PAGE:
I admire economist, tax specialist and Modern Monetary Theorist Richard Murphy.1 This despite my deep suspicions of MMT (often derided as “magic money tree” not only by Chicago School, Thatcherite, Reaganomic and other stripes of neoliberalism but by a Marxism which – correctly as best I can tell – sees in MMT a defiance of the law of value.)
I nevertheless respect Mr Murphy for his pithy writing style and no-nonsense approach – from which I have learned a thing or two – to fatuous BTL comment by folks who clearly didn’t read the posts they saw fit to comment on. But mostly I subscribe to his RSS feed because his calls push to the limit the ability to do the right thing of a British State there, whether he knows it or not, to adjudicate, manage and above all advance the interests of capital. Finance capital in particular.
Take his post of March 18, 2020. Given the enormous economic implications of covid lockdown, it set out a list of demands which include this:
… funding to banks to ensure their survival, on condition they are nationalised without compensation …
Does Mr Murphy know – he is nobody’s fool – that this is something no capitalist state can do? Which, objectively speaking, places the demand in the tradition of one Leon Trotsky. In light of the “false consciousness” of Western workers; hurt and angry to be sure, but also deluded as to the true nature of their situation, he proposed a ‘transitional programme’. It would pierce the illusions of Xmas-voting turkeys by formulating demands which met the concrete needs of the hour, but which no bourgeois state could concede.
I’m confident Richard Murphy had not, by March 18 2020, become a Trotskyist. In fact he has explicitly rejected revolution as a solution to what he freely and refreshingly acknowledges to be capitalism’s serial and fundamental failures – or at any rate those of its British instantiation.
I too reject revolution, though unlike Mr Murphy I am not a Quaker. Nor a pacifist in the sense of one who regards all violence as by definition wrong. I reject revolution as envisaged by Marx and modified by Lenin because, in the West at least, that ship has sailed. Seizing state power is not going to happen for two reasons. One, the industrial conditions so ably depicted by Marx and Engels no longer hold. With manufacturing exported to the global south, the proletariat has lost both its muscle and the conditions whereby its exploitation was experienced en masse.
Two, the British and all other Western ‘democracies’ are armed to the teeth, versed in the black arts of counterinsurgency – honed on the streets of Belfast and Gaza – and above all equipped with tools of surveillance beyond the wildest dreams of the twentieth century totalitarianisms.
Gary Neville says we need a peaceful revolution. It’s not the usual call for a Manchester United player now a football commentator. But is he right?
I am not by inclination revolutionary. But we need to change our head of state. And we need to be rid of the House of Lords.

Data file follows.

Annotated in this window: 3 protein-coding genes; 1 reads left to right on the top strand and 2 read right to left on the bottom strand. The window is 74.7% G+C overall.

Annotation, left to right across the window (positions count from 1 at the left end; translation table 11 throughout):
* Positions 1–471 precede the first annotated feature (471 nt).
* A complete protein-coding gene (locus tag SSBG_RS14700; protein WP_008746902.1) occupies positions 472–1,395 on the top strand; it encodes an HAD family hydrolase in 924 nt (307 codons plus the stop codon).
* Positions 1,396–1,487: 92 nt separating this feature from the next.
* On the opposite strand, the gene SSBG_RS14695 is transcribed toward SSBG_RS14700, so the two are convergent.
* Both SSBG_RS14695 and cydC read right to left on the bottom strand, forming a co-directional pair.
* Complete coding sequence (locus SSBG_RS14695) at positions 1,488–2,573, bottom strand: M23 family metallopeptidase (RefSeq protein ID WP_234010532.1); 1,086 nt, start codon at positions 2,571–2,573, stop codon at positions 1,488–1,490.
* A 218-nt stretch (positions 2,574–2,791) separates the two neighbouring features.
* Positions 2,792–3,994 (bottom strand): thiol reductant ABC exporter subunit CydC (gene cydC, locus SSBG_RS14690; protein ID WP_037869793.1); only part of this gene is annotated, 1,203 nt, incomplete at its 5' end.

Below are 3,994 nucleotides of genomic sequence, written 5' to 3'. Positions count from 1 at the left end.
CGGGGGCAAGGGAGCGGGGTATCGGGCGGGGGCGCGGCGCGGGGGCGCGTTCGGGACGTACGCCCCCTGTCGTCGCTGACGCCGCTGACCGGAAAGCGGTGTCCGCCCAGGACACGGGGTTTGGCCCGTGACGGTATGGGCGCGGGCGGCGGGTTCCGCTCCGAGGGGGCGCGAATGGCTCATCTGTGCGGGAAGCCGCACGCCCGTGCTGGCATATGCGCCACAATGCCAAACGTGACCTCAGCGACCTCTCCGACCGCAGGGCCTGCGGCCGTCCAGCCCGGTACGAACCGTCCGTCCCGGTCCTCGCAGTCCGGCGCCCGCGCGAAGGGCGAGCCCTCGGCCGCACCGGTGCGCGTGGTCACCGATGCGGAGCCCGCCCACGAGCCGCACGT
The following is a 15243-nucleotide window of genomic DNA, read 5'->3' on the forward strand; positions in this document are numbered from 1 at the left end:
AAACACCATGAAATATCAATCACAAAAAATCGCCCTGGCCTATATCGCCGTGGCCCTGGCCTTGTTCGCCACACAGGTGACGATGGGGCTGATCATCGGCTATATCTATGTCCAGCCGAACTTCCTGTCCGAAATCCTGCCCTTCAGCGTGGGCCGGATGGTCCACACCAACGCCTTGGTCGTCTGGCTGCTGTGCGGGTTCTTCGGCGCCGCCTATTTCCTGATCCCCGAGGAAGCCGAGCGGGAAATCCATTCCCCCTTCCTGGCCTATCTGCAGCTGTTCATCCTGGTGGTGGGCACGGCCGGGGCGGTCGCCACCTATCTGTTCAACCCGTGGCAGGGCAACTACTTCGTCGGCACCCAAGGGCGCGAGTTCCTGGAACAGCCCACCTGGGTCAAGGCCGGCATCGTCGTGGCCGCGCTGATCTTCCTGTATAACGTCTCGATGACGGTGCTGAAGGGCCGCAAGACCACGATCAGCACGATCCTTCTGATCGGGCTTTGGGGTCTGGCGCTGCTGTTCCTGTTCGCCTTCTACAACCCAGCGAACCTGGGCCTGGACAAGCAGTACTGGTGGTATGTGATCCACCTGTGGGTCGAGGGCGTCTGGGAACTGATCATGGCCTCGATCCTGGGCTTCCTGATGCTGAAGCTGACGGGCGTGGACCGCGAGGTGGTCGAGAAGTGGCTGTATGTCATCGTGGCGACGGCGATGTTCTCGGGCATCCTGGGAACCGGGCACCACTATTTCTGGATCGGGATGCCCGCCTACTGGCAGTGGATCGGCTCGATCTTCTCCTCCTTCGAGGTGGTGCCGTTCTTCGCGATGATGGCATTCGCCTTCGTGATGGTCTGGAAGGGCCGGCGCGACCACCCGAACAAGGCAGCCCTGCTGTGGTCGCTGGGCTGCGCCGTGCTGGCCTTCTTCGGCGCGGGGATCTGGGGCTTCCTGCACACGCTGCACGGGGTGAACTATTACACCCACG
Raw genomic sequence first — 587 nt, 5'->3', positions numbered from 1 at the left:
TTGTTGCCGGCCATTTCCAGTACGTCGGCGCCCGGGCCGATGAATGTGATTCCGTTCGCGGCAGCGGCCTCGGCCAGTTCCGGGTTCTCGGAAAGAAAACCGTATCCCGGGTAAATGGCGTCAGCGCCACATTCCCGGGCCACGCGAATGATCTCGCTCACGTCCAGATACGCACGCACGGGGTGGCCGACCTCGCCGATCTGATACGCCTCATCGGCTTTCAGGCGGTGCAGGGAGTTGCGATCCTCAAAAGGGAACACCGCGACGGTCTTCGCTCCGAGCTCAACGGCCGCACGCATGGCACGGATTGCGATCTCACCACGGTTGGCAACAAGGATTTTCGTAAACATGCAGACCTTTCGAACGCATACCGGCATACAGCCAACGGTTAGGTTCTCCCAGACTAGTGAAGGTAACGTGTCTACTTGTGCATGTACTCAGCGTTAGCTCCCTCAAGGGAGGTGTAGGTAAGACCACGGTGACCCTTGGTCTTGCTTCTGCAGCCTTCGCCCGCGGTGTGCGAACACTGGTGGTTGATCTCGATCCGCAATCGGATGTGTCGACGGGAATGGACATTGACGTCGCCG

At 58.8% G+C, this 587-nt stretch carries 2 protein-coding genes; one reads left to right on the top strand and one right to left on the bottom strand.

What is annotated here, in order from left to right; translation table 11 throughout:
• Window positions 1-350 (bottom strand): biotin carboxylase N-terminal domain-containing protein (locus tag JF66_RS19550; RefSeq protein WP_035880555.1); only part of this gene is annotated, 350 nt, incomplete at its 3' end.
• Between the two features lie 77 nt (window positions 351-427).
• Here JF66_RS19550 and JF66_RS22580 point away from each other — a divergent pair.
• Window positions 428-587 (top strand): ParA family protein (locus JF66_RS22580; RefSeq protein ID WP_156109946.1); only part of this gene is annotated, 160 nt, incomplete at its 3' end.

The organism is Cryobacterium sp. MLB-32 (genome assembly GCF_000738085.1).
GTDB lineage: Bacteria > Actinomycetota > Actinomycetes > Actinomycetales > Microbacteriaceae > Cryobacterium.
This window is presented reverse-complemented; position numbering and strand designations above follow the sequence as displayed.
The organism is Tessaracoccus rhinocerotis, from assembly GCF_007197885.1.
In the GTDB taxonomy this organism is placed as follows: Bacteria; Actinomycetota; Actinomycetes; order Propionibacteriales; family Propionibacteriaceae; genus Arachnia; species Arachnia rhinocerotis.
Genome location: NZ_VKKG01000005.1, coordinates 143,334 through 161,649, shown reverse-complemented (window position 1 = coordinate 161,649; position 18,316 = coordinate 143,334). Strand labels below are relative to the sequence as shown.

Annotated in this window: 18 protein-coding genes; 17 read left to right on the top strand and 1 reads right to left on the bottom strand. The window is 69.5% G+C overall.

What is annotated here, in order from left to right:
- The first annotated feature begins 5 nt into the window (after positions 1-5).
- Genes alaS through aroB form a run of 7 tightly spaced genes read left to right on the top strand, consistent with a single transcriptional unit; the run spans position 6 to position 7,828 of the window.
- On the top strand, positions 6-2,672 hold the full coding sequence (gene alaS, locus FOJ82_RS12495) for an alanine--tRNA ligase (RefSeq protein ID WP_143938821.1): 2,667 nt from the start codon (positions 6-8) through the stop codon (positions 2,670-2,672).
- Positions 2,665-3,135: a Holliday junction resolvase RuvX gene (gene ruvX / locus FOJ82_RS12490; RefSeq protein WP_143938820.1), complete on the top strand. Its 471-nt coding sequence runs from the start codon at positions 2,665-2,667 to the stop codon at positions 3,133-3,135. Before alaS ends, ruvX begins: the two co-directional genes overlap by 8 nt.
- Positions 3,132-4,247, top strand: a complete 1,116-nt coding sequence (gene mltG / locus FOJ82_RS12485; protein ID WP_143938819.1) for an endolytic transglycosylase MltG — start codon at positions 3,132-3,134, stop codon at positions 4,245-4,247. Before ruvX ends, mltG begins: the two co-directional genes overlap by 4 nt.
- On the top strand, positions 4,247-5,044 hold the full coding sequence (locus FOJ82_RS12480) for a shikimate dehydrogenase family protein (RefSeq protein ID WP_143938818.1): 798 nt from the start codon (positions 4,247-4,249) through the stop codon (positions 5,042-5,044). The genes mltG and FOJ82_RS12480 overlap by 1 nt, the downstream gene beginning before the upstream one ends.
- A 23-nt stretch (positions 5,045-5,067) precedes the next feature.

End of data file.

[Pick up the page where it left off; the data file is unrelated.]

Worthy causes to be sure. But let’s be clear here. Of the planet’s four most rapaciously lawless powers – Britain, France, Israel and the USA – only one has a monarch 3 and unelected ‘upper chamber’. For the British State, both have their uses but are dispensable without a revolution, peaceful or otherwise.
We need electoral reform – because first past the post is nothing like democracy now.
Agreed. But a negation far more lethal than FPTP to the idea of Britain as democratic was given in my post back in May, Britain Decides!
I can think of no more cogent argument for insisting that Western democracy is ninety-five percent bogus than that (a) democracy implies consent, (b) consent is meaningless if not informed, and (c) informed consent implies truly independent media. That last we do not have when they are [pace Chomsky] “large corporations selling privileged audiences to other large corporations”.
We need to respect the right of Scotland, Wales and Northern Ireland to choose their own futures.
Yes – these things are necessary but, as recent abuses of the law in Scotland show, insufficient. For its part, “Northern Ireland” isn’t a nation at all. It is a gerrymandered entity whereby six counties of Ulster Province (the full nine would have weakened the built in Protestant majority) could remain under direct British control, and Ireland as a whole under indirect control.
“Amen” – followed by “a necessary but insufficient condition” – is in fact my litanic response to every single item on Mr Murphy’s very peaceful shopping list, as set out in his post yesterday.
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- I gather that not all MMT enthusiasts see in Mr Murphy a True Believer. If so, that only endears him to me further. I too have a touch of the heretic about me.
- Given my coverage of the jailing of Craig Murray I recommend, below the line of Richard Murphy’s post, the thread begun by DunGroanin, a commenter known to me from his many offerings below OffGuardian pieces. In the olden days, when I engaged BTL at OffG, he and I sparred. Here I back him. When Richard Murphy responds with a terse and for once point-missing dismissal, AliB comes in with a succinct laying out of what Richard was not getting.
- Mr Murphy’s reference to “head of state” is ambiguous. Does he mean BoJo or Lizzie? Bojo, I suspect. Few republicans call for a different face on the throne. That said, he does say head of state, not of government. He surely can’t mean Charles. Another King Billy then? That’ll be good for a few laughs in The Bogside and on Falls Road.